I had forgotten how this movie ends but once it came my enchanted smirk turned into a giant grin of both heartbreak and happiness. I didn't want it to end and at 80 minutes, I could have easily sat for another 80. I don't think I'm emotionally equipped to dive into Midnight just yet. This one has to simmer for a while. The vibe it leaves with you is almost too much to handle.
Your daily reminder that Stallone movies never used to be cheesy, that 90-minute action movies are the best kind of action movie, that the Pacific Northwest is one of the most cinematic environments, that Jerry Goldsmith could do no wrong, that John Rambo is more-or-less a weaponized Frankenstein's monster created by Trautman, that Brian Dennehy's character has the name Will Teasle, that Stallone's body fat used to be 2.3%, that director Ted Kotcheff also made Weekend at Bernie's. That is all.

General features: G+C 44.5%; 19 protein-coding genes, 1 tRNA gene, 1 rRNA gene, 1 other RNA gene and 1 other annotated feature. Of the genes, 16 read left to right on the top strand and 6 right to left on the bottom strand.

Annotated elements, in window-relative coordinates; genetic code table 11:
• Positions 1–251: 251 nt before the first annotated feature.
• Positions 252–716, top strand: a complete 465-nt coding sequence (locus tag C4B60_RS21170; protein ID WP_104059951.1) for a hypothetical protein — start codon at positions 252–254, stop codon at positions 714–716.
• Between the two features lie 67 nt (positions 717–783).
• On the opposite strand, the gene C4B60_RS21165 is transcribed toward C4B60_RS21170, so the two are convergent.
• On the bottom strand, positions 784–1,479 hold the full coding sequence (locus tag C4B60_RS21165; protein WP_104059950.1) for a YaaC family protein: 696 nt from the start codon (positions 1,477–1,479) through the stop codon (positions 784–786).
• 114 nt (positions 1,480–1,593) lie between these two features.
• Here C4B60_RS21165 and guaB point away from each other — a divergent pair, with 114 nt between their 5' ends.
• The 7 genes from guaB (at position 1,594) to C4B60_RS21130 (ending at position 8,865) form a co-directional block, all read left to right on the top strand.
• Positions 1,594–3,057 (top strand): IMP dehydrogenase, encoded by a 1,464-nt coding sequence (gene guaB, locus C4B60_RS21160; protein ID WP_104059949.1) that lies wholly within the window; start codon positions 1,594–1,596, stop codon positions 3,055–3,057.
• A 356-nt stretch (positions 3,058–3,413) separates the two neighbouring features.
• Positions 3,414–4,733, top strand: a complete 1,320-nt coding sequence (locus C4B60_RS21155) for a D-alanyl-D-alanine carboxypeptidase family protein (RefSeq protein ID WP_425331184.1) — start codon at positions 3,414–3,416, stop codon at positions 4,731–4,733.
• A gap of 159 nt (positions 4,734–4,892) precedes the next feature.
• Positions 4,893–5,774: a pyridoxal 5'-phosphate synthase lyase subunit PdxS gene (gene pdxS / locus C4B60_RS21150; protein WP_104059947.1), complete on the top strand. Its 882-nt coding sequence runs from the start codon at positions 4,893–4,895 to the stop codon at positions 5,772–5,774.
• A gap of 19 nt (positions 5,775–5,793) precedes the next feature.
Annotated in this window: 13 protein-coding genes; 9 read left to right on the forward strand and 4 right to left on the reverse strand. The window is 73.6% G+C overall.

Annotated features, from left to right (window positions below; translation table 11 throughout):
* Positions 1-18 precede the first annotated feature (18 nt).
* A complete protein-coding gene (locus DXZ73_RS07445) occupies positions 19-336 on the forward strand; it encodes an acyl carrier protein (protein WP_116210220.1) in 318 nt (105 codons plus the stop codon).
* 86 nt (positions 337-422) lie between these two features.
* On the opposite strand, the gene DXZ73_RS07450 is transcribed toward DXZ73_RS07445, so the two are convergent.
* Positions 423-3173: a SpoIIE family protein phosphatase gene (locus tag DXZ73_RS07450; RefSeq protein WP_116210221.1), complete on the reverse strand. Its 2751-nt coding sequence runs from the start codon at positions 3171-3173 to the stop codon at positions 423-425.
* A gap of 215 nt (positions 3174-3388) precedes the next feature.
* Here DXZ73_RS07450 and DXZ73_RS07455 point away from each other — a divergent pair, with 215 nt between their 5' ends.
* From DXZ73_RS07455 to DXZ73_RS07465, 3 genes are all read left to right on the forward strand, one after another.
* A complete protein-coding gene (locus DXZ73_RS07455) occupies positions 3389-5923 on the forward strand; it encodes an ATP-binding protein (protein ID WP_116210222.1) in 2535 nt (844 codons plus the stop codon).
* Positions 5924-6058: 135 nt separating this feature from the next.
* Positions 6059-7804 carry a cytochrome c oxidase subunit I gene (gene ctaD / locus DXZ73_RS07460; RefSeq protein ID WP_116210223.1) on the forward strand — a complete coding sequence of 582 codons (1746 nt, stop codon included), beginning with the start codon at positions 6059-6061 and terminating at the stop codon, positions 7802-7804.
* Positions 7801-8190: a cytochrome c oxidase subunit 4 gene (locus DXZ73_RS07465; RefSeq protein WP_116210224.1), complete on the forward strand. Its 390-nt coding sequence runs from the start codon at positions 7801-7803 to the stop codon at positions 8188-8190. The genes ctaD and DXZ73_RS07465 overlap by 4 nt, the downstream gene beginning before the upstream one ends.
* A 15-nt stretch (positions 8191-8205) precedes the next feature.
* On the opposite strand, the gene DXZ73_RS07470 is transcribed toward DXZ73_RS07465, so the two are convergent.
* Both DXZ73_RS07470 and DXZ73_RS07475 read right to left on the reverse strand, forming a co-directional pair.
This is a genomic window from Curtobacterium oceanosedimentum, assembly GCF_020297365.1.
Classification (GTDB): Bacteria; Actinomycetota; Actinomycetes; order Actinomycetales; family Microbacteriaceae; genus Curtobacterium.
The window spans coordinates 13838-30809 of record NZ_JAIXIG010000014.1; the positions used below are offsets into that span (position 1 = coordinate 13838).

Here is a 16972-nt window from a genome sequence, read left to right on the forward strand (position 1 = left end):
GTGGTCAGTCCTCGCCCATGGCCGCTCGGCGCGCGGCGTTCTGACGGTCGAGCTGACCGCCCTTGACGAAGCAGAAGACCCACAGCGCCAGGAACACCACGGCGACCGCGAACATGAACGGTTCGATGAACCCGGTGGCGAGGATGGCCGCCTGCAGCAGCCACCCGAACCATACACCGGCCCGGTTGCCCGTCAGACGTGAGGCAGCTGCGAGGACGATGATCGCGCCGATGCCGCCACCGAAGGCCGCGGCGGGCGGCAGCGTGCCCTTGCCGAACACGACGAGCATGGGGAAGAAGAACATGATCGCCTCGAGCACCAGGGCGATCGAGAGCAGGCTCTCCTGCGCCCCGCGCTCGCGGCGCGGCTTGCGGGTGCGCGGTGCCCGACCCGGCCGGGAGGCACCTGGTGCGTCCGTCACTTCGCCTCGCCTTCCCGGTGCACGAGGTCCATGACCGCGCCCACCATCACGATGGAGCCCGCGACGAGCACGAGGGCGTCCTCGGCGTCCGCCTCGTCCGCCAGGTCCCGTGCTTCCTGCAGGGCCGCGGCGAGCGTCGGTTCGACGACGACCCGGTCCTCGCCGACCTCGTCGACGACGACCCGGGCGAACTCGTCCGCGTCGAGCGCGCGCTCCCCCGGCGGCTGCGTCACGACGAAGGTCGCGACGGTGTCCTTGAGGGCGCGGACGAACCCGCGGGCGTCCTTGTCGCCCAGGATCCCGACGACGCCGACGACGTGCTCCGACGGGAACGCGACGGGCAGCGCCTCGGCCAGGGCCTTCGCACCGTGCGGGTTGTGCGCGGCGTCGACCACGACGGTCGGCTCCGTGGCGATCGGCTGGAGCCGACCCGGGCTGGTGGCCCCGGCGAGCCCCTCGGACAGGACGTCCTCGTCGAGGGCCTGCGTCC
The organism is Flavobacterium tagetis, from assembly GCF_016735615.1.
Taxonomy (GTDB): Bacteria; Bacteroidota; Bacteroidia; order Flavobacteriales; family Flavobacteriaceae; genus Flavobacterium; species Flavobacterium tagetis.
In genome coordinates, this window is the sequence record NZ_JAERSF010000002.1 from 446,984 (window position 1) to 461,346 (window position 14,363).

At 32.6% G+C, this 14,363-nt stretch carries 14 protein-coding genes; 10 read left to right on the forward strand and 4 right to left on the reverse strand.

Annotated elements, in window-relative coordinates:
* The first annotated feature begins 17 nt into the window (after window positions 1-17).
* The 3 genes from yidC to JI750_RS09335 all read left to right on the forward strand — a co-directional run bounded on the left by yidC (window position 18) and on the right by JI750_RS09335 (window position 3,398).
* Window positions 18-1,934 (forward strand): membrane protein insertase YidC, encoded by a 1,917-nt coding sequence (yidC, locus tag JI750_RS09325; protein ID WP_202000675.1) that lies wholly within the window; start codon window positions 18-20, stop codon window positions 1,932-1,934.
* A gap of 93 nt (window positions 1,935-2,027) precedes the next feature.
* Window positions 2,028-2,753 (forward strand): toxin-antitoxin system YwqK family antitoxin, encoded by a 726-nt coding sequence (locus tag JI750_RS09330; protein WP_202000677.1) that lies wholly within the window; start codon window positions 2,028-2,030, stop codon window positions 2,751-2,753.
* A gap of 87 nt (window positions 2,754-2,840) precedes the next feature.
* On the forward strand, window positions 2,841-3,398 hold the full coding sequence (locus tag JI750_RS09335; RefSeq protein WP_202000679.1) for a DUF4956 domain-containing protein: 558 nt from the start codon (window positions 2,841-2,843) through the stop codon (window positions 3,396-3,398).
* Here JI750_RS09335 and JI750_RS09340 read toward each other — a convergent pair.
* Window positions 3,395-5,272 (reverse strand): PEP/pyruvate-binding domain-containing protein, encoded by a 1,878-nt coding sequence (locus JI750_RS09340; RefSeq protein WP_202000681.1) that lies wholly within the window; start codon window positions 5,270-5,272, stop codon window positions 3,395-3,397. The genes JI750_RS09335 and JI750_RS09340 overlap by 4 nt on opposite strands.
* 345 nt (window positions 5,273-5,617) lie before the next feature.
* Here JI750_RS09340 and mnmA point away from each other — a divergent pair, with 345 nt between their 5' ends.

A simple fact: action movies have been neutered, half-baked, half-written and served cold for children with Attention Deficit Disorder. Die Hard has aged into a lost art. It has a wholly original, unpredictable screenplay, crisp with sharp dialogue matched with badass line delivery through the mouths of believable human characters (This sentence alone cannot be attributed to a single modern action film). There is a tight plot that gradually escalates, accumulating ZERO gaps in logic equaling to not a single…
"Time just gets away from us."
Only the Coens. The most authentic western in modern memory, only the Coens could accomplish what they do here and they warrant rewatchability to spare. For one, the Coens are masters of language. Always have been, always will be. The way they go about capturing the Old West linguistics and dialects and transplant them into unique and unusual accents of characters is an absolute treat to experience and in the process, transplants the viewer…